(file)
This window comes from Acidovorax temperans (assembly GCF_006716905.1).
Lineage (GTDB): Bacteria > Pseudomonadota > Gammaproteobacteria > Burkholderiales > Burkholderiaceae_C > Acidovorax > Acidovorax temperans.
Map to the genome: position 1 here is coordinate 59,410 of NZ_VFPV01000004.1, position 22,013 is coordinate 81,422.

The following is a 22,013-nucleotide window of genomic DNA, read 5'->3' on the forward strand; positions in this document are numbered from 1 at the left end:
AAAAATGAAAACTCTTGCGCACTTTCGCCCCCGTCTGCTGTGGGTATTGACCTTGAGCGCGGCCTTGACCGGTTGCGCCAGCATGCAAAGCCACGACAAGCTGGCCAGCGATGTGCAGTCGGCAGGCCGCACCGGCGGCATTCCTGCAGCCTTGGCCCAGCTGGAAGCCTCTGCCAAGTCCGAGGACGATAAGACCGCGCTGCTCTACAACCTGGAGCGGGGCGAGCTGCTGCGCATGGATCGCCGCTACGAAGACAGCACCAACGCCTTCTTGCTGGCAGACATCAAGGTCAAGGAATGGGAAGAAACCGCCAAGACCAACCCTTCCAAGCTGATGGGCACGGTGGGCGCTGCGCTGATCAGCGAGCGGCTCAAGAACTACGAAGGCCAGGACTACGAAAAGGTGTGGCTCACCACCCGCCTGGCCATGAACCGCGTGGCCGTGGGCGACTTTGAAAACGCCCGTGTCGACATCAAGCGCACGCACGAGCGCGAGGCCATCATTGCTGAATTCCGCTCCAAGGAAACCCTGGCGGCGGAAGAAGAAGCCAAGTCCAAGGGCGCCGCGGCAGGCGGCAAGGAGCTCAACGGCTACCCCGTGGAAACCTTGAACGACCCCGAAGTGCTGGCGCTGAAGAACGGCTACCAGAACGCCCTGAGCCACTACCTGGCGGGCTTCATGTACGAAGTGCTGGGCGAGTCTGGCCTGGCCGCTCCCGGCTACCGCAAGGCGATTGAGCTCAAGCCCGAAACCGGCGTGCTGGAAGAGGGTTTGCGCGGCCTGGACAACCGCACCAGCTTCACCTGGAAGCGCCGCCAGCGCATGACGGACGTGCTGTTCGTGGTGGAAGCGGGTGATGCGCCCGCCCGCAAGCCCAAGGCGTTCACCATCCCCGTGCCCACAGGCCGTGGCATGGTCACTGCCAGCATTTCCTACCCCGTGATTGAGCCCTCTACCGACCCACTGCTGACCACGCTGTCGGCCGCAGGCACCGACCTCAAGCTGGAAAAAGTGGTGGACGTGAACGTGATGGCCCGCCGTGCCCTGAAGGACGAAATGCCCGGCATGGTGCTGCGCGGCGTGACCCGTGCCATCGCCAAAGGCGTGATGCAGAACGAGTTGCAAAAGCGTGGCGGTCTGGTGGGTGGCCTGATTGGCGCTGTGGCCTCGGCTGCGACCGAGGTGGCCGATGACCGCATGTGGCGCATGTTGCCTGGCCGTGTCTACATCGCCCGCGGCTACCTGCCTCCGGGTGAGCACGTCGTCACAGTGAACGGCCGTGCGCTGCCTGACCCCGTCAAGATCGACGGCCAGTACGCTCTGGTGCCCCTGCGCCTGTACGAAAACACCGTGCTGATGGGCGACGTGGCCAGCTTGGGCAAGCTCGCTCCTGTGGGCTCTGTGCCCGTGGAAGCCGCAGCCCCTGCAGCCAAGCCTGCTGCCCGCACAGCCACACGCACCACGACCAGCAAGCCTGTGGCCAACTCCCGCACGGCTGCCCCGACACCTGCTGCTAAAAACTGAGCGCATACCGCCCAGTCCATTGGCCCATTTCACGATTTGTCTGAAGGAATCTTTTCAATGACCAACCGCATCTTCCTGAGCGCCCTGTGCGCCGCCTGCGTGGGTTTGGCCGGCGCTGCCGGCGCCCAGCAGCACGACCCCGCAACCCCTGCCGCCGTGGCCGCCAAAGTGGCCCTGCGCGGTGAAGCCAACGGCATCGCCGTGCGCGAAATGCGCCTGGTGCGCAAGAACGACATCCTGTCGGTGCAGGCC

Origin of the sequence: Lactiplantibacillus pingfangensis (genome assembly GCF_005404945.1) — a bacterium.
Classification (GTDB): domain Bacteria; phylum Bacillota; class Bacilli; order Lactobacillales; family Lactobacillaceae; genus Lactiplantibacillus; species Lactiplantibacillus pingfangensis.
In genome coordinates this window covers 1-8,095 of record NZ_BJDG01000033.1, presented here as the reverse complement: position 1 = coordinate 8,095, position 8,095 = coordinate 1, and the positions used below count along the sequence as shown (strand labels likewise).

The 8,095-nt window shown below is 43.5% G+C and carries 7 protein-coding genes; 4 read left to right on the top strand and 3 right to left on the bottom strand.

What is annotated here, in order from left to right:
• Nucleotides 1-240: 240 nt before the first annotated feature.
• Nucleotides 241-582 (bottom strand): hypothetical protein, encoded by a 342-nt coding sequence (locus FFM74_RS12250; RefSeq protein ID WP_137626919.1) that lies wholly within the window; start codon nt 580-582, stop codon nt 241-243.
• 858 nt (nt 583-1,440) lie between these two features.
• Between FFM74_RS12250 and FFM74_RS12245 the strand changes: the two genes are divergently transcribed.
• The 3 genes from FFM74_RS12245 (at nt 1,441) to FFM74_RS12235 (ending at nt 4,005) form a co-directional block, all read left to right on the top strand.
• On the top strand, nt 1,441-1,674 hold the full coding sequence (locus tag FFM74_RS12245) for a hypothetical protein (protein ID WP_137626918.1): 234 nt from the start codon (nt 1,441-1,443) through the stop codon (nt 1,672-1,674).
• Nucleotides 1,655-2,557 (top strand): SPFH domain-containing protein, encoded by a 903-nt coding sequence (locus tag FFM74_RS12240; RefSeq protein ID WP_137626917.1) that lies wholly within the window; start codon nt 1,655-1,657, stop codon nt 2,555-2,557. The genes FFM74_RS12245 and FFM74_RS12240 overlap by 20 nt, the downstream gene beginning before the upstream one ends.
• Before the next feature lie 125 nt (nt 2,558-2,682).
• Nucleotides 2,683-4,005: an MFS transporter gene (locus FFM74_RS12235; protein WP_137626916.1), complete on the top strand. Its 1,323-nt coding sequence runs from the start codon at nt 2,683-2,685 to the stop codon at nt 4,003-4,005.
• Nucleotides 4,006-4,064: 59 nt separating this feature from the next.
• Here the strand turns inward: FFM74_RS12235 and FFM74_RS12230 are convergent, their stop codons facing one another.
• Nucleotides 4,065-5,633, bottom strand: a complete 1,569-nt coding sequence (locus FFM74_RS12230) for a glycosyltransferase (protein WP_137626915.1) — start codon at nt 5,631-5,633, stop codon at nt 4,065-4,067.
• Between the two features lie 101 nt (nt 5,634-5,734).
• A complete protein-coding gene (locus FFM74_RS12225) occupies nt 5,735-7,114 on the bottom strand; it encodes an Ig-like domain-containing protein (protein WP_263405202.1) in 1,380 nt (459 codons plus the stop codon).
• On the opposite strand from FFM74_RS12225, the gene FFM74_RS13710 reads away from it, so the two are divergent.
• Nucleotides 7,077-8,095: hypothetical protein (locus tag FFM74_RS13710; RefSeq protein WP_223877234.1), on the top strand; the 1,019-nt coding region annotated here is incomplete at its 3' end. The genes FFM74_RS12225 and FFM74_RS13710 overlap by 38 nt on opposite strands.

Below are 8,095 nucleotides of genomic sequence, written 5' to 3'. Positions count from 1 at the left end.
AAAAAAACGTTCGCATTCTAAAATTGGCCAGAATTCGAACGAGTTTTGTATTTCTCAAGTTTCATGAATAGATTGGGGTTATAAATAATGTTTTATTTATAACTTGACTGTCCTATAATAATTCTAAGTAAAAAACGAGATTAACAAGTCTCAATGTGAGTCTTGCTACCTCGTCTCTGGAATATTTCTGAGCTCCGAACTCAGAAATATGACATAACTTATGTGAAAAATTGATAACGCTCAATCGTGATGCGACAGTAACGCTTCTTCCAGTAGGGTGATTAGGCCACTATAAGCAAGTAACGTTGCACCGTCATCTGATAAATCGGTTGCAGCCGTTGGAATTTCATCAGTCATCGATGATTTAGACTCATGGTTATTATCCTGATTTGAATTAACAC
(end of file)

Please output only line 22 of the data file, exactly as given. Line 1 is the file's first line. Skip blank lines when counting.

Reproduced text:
• Nucleotides 4,065-5,633, bottom strand: a complete 1,569-nt coding sequence (locus FFM74_RS12230) for a glycosyltransferase (protein WP_137626915.1) — start codon at nt 5,631-5,633, stop codon at nt 4,065-4,067.